Book giveaway: food-wine pairings that knock your world

pagedornenburg The good people over at Forbes have assembled a pageview-baiting slide show with some top chefs and foods and wines that made them sing. Not literally, but you get the idea.

So let’s help them out with some content for their next slide show: what’s a particularly memorable food-wine pairing that you thought might work out but went awry, perhaps horrendously? While wine can no doubt conquer any culinary terrain as we have seen in our “impossible food-wine pairings,” there are still some clunkers that knock your world rather than rock it. Take, for example, zinfandel and grilled eggplant, which I paired one day only to the effect of unleashing tannin-on-tannin warfare in my mouth.

Hit the comments with your clunkers and you will be entered into a random drawing to win a prize: a new copy of the comprehensive food pairing book What to Drink with What You Eat, by Karen Page and Andrew Dornenburg.

Post your comment by Monday to qualify, check back here on Tuesday to see if you were the winner.

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25 Responses to “Book giveaway: food-wine pairings that knock your world”


  1. Worst pairing: Cuban sandwich and Torrontes.


  2. I’m a vegetarian so any massive red ruins what I eat – I leave those to be meals in themselves.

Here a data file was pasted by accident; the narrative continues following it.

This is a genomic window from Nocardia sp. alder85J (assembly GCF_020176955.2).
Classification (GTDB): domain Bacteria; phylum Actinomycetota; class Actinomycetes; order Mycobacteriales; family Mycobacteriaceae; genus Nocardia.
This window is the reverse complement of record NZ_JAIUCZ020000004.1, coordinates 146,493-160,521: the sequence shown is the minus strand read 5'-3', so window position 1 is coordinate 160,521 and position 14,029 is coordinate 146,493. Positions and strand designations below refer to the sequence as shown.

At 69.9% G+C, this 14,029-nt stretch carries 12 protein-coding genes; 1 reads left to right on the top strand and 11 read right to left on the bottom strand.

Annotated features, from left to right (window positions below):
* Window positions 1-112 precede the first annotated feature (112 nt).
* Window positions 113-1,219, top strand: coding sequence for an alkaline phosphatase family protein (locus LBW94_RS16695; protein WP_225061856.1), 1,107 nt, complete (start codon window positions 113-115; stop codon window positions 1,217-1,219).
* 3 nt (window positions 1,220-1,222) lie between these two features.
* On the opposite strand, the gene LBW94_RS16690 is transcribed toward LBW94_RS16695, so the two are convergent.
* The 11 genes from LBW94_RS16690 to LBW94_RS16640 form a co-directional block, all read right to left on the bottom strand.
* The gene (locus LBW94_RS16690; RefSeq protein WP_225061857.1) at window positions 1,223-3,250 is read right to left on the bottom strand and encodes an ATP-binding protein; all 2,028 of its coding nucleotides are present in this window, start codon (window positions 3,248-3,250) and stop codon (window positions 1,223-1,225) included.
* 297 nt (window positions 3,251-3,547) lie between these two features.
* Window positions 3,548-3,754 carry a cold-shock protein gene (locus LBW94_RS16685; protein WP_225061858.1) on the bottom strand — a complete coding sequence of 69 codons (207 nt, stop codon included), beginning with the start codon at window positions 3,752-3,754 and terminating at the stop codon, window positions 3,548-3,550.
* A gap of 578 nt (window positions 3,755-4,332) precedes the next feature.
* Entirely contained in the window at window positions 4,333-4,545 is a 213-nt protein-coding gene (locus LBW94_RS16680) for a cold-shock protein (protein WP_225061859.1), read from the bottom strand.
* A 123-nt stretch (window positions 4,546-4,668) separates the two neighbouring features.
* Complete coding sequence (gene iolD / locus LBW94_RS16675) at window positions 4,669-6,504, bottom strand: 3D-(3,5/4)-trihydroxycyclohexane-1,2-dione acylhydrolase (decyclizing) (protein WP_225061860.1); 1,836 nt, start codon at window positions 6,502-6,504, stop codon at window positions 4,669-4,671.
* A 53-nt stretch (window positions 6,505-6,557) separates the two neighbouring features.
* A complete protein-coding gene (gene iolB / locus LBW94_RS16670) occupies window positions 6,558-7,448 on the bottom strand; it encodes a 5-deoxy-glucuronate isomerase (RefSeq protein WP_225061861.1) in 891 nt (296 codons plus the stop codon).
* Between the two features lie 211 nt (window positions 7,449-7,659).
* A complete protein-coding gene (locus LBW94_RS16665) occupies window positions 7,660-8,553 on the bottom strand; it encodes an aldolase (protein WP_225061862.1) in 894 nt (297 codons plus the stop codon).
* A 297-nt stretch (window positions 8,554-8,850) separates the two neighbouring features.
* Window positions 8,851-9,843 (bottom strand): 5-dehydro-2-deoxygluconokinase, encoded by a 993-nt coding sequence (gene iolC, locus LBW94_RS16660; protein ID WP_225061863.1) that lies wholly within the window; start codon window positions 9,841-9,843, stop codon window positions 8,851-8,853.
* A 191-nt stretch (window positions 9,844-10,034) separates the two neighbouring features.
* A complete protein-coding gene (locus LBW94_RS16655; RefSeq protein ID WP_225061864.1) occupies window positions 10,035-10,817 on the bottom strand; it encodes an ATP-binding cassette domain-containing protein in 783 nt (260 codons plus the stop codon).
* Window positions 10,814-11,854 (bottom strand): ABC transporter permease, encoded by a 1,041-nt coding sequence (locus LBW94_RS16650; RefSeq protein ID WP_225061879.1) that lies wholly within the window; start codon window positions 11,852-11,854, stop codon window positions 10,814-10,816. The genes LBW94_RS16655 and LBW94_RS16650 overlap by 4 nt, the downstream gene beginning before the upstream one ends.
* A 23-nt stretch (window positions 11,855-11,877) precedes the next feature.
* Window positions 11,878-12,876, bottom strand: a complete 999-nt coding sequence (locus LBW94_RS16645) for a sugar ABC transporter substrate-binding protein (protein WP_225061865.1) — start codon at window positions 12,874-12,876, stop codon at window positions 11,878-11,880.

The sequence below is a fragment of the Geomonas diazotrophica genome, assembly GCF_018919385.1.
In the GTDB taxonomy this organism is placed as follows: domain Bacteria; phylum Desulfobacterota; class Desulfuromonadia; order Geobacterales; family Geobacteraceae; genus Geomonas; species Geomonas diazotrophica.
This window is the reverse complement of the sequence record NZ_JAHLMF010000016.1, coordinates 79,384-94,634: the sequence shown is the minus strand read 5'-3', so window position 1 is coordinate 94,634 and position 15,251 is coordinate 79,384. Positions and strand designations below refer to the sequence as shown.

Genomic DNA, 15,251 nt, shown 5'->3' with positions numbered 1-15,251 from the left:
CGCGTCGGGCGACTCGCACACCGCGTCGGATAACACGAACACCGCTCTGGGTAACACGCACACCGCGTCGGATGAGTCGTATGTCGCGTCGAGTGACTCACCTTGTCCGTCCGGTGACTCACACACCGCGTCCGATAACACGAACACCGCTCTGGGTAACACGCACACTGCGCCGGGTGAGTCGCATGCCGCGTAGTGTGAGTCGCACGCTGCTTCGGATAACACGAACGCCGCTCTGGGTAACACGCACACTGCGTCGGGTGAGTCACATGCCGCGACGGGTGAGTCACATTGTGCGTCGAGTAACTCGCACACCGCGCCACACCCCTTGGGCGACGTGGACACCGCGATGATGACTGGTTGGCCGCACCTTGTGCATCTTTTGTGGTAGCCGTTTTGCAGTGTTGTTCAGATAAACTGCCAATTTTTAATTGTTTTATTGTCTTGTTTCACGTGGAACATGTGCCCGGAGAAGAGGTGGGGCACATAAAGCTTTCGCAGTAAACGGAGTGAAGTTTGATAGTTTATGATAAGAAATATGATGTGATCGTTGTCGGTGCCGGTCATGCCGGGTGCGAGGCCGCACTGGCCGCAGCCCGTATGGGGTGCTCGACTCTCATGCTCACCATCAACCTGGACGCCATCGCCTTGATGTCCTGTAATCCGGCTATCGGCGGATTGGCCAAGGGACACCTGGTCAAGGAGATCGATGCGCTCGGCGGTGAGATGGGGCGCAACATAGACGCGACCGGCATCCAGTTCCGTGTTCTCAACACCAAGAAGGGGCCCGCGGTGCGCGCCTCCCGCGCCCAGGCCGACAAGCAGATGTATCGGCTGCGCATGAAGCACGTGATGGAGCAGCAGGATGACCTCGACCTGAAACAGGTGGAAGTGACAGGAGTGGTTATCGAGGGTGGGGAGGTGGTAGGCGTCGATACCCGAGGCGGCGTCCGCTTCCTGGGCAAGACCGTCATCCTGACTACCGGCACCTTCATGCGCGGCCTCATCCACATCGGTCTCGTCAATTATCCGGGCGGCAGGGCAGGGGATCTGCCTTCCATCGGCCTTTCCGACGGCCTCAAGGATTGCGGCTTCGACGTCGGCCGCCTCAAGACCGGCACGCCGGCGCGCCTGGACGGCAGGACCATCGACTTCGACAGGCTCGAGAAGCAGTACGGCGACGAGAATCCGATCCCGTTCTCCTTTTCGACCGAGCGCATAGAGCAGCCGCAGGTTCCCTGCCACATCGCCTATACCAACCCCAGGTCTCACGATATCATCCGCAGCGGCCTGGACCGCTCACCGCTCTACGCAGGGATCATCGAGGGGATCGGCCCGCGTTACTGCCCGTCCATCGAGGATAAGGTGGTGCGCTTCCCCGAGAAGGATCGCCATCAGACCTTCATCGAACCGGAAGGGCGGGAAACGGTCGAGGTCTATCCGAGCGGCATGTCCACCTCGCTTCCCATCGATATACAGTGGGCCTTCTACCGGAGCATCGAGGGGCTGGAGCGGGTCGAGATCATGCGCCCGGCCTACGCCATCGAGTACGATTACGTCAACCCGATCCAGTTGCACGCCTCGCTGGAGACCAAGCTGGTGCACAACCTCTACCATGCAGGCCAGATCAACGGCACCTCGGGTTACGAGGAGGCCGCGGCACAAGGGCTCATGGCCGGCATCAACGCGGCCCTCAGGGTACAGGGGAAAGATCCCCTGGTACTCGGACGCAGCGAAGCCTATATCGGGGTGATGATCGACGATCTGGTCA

3. My most memorably horrible pairing was actually at my wedding. In a bid to save money, we didn’t have any champagne. When it came time to cut the cake, all I had to cleanse my palate was a glass of rather lousy cab. Thankfully the joy of the occasion tempered the Cab + wedding cake combo.


  4. Worst pairing: Wendy’s Spicy Chicken Sandwich and Lambrusco

    Let’s just say that, in college, you make do with what is around you. Extra point: Lambrusco in a 3 Liter jug for 8.99


  5. My worst pairing was a stir fry with sauteed asparagus and a bottle of rioja. (It wasn’t until after that meal that I read how pernicious asparagus can be!)


  6. I’m trying to think, I’m pretty sure I’ve had some “how do I politely spit this back in the glass moments”, I’m from Missouri, and I think I have been served a white, not knowing it was local, with shellfish, and when I went for refreshment and acidity I instead found a big swallow of syrup, as we have some truly horrid, sweet, cloying white wines from around here. It just goes to show that if your host asks if you want white or red, it is a good idea to ask them to clarify that question.


  7. My worst? Probably a bottle of 1995 Ch. Papeterie that I had with steak at a dinner party.

    The bottle was corked.